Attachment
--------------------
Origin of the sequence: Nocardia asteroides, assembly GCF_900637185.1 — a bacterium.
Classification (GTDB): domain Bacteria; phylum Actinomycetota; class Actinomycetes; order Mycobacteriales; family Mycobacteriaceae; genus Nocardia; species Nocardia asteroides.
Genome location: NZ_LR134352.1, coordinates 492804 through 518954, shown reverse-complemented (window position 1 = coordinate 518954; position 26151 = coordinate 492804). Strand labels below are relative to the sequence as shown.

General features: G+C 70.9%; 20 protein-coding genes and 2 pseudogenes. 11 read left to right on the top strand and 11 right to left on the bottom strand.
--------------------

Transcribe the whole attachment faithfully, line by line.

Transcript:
Origin of the sequence: Nocardia asteroides, assembly GCF_900637185.1 — a bacterium.
Classification (GTDB): domain Bacteria; phylum Actinomycetota; class Actinomycetes; order Mycobacteriales; family Mycobacteriaceae; genus Nocardia; species Nocardia asteroides.
Genome location: NZ_LR134352.1, coordinates 492804 through 518954, shown reverse-complemented (window position 1 = coordinate 518954; position 26151 = coordinate 492804). Strand labels below are relative to the sequence as shown.

General features: G+C 70.9%; 20 protein-coding genes and 2 pseudogenes. 11 read left to right on the top strand and 11 right to left on the bottom strand.